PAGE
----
Brought to light


    Recently, I have noticed that there have been quite a few accounts of discriminative activity in and around Malibu. I really didn’t think much of it until I was denied service at our local Malibu branch library solely due to my ethnic background. This isn’t Selma, Ala., in the 1950s, but rather Malibu, Calif., in 1999. I can ride in the front of an MTA bus, but upon entering our local library I instantly become a second class citizen.

    The incident in question occurred [one] Friday afternoon. I had called the branch at 12:50 p.m. to reserve a time to access the Internet. I was offered 1 p.m., 2 p.m. and 3 p.m., since I lived nearby I chose the 1 o’clock time. I arrived at the branch 10 minutes after reserving a time, and as soon as I physically entered the branch and identified myself the computer became “unavailable” and I was told that they had given my hour of time to another individual (who was not an individual of color). It should also be noted that no one was on the computer when I entered the branch and the staff did not offer any resolution to this matter, but just indicated that it was his time to use and since the 2 p.m. time had subsequently been booked I was out of luck. Never mind that my name was in the official appointment book for 1 p.m., or that the individual who ultimately used my hour was booked for 11 o’clock. I had followed all of the procedures required to book a time, and once I had physically arrived to use the time I was denied access. Apparently there is very little oversight for the staff of our local branch and in such a supervisory vacuum incidents like this can and do occur.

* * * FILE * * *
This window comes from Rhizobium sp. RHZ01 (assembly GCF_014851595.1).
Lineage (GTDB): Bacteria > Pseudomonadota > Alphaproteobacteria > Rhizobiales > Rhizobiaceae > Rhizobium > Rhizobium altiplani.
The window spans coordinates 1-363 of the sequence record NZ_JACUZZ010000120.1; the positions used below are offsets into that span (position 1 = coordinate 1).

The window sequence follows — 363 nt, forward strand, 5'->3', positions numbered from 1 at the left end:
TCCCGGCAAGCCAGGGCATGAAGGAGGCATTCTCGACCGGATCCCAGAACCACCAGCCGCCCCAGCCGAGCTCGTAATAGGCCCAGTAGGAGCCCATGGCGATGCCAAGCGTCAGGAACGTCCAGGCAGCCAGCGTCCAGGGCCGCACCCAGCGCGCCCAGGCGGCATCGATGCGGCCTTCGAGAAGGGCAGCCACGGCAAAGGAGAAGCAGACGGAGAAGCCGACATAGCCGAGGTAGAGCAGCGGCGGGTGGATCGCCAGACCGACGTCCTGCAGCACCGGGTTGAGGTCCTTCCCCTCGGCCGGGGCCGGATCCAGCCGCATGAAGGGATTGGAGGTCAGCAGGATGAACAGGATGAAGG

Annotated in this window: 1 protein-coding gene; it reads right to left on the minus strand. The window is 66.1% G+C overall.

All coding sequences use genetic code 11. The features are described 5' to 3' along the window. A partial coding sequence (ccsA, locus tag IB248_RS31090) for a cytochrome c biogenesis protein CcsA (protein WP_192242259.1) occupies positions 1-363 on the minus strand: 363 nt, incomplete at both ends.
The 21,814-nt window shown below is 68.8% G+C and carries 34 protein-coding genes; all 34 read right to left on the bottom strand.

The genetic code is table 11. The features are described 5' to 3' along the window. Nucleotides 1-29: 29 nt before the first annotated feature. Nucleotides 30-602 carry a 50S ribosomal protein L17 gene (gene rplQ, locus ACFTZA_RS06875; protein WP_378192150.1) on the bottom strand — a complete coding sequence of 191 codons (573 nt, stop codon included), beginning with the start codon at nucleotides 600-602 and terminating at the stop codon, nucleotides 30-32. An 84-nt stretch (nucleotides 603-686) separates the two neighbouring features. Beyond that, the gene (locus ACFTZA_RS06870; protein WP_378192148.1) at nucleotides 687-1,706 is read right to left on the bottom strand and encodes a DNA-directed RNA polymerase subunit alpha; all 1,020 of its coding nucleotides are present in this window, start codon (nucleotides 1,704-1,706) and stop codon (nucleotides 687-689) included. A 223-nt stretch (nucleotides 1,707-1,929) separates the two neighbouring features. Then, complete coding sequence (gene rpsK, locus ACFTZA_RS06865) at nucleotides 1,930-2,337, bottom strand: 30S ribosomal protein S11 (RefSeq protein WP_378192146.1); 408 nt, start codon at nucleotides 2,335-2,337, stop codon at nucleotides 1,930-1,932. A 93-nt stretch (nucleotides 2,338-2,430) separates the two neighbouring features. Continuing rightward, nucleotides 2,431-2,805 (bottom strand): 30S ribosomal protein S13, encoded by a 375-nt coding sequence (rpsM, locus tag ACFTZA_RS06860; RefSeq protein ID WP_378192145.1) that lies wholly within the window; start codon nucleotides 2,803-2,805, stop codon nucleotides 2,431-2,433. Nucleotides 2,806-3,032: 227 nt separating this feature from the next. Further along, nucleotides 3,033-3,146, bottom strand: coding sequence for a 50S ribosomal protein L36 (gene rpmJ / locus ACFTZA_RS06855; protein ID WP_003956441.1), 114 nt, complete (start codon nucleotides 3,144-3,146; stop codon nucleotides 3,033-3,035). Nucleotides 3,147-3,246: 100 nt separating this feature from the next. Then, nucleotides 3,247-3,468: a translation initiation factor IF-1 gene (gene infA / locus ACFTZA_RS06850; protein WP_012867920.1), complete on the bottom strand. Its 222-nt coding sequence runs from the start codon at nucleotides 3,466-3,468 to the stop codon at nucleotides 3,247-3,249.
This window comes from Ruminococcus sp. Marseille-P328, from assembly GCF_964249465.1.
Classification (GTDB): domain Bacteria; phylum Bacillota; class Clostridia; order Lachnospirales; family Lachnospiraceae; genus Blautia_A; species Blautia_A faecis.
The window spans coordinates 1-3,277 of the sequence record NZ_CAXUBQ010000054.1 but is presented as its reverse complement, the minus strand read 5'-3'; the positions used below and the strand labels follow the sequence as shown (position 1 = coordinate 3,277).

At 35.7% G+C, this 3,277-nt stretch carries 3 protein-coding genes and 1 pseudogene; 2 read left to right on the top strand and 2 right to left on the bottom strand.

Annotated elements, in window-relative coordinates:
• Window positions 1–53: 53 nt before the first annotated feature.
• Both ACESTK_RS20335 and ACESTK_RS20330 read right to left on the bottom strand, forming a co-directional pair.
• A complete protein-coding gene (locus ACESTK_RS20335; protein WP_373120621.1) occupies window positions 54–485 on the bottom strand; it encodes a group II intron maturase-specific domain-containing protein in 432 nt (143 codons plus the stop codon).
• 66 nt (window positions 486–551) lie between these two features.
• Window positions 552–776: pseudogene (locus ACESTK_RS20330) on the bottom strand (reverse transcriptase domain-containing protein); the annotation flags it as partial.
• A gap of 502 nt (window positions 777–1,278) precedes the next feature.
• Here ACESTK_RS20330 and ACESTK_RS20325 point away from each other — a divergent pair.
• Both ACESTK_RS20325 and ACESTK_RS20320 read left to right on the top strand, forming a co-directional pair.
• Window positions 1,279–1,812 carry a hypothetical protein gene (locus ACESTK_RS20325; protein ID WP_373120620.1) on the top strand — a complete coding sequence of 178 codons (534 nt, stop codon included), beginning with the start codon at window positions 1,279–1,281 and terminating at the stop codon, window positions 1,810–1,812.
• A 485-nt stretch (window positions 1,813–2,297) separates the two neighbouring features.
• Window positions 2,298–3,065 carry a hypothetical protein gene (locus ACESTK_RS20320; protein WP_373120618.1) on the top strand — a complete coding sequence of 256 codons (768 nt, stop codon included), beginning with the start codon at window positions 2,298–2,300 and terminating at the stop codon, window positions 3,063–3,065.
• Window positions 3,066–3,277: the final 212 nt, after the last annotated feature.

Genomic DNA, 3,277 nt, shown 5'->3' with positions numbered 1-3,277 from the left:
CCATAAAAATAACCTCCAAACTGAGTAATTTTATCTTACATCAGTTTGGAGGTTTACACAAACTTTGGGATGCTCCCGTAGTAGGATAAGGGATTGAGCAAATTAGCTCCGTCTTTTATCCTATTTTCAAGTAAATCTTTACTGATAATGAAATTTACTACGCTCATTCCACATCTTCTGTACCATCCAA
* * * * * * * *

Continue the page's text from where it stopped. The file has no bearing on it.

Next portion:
Hopefully this letter will bring to light what is going on at our local library and hopefully with that knowledge will come change.

    Mark Jackson